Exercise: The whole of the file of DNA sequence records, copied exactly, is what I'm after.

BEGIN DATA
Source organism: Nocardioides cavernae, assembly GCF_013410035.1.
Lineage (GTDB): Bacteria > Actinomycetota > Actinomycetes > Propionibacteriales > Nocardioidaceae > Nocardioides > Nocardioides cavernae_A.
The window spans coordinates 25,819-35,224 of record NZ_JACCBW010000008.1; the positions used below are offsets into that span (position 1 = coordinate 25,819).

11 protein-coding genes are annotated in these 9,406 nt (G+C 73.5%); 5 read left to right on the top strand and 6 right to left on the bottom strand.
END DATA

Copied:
Source organism: Nocardioides cavernae, assembly GCF_013410035.1.
Lineage (GTDB): Bacteria > Actinomycetota > Actinomycetes > Propionibacteriales > Nocardioidaceae > Nocardioides > Nocardioides cavernae_A.
The window spans coordinates 25,819-35,224 of record NZ_JACCBW010000008.1; the positions used below are offsets into that span (position 1 = coordinate 25,819).

11 protein-coding genes are annotated in these 9,406 nt (G+C 73.5%); 5 read left to right on the top strand and 6 right to left on the bottom strand.